Julie at Wanna-be Quilter is a planner. Makes sense considering her job is to organize extended learning for professionals. Towards this time of the year, my brain power is focused on getting through the end of the school year. I figured I could worry about it once we got closer. We are still in the mad rush to cram lessons in and tracking students down to make up missing tests or homework. In about 2 weeks, we reach a point where lessons are done, no more late work is accepted, and it is time to prep for finals. Thankfully this is a week or so before then end of school.
Julie on the other hand works on a regular calendar schedule, not on a school calendar schedule. She was actually proactive and looked to see what was required on the class supply list. Not only do we have to bring the fabric, it has to be pre-cut! This is typical of one day classes, but I wasn’t expecting so much cutting. There are lots of pieces for each of the four different blocks.
Julie and I met at her LQS to get our supplies. That particular shop’s reputation is that they have all of the Moda Solids! She even came with a spreadsheet with check off boxes with both of our names to keep organized! Good work Julie! We did a bit of divide and conquer – we split the fabric requirements and cost. The LQS won’t cut fat quarters.* So, Julie and I had to figure out the best cuts for us to get the necessary fabric for each of us. We needed 12 different fabrics between a half yards and fat eighths. Most of the fabrics were half yards, and then I cut the fabric into fat quarters while they were printing off the scanning code. Needless to say, it was a bit confusing for the worker.
In less than hour, we had our supply and were out of the quilt shop. Sound impressive? The fabrics were solids and based on Elizabeth Dackson’s recommendations. Not too many decisions to make besides deciding on a low volume fabric for the background and a color for binding.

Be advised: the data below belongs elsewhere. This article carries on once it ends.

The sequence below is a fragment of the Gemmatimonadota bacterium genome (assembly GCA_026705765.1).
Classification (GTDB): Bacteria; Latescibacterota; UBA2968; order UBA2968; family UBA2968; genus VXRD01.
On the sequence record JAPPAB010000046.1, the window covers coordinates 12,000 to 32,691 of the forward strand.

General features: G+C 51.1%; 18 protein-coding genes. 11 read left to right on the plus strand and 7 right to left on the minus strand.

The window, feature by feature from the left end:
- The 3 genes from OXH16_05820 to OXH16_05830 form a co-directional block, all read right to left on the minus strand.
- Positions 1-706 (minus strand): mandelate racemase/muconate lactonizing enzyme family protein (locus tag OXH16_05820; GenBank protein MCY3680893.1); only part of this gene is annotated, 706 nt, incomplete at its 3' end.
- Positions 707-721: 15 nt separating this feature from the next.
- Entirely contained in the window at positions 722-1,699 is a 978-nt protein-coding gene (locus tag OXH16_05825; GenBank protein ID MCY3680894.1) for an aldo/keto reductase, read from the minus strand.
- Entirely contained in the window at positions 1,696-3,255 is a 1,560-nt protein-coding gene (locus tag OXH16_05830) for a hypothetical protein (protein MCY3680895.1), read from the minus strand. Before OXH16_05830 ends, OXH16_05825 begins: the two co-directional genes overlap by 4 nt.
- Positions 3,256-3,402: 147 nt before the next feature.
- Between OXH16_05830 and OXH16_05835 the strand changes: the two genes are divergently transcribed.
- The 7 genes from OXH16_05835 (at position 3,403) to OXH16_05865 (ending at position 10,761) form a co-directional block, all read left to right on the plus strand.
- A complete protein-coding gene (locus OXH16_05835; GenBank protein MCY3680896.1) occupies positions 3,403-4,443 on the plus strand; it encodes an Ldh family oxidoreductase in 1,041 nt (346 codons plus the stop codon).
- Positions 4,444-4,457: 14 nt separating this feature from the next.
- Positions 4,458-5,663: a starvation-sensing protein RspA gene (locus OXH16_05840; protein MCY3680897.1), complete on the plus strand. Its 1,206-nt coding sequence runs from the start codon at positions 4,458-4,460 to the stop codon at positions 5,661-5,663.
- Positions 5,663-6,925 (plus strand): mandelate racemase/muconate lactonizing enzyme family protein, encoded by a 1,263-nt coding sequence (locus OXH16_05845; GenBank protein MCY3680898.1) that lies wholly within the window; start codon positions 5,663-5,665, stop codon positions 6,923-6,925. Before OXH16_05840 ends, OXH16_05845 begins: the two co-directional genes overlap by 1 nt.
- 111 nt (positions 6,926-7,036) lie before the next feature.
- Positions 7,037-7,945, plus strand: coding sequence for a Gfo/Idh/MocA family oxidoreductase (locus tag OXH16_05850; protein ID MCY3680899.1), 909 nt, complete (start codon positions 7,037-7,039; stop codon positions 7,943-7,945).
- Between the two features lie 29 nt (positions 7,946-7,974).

Julie has extra Betty’s Red yardage, so she is providing that half yard, while I will be bringing the turquoise. The LQS didn’t have the right turquoise at the store. So I dug through my stash of solids to see what I have. Found a color that I liked.
Interestingly, depending on the light in my sewing room, the fabrics take on different hues. The first picture uses more natural lighting.
Now I just need to get to the cutting and labeling. There are 200 pieces from 12 different fabrics to cut for the 4 blocks. There will be lots of pinning and labeling to make sure I am prepared for the class. I don’t want to be “that” student who isn’t prepared. The cutting starts simple and from there it becomes more of an exercise in organization.
From your low volume background fabric, cut:
- 32 rectangles, 2 1/2″ x 7″
From your red solid, cut:
- 8 rectangles, 2″ x 6″ for Block A
- 8 rectangles, 1 1/2″ x 4″ for Block C
- 8 rectangles, 3 1/2″ x 6″ for Block D
- 8 rectangles, 2″ x 3″ for Block D
From your light orange solid, cut:
- 4 squares, 3″ for Block A
- 8 rectangles, 2″ x 3 1/2″ for Block C
- 8 rectangles, 2 1/2″ x 5″ for Block D
See what I mean about having to organize and label my cuttings! I like that Elizabeth is organized and able to at least get us started that way! Off to start cutting!
* They also won’t sell you fabric if there is less than a yard left on the bolt. They want you to finish the bolt, yet don’t give you a discount for finishing the bolt. Don’t get me started on this. This has caused some backlash from the customers. Yeah, this is a bit of a bone of contention with some of our local quilting friends too.
I am linking up with Freshly Pieced for WIP Wednesday! Thanks for hosting Lee!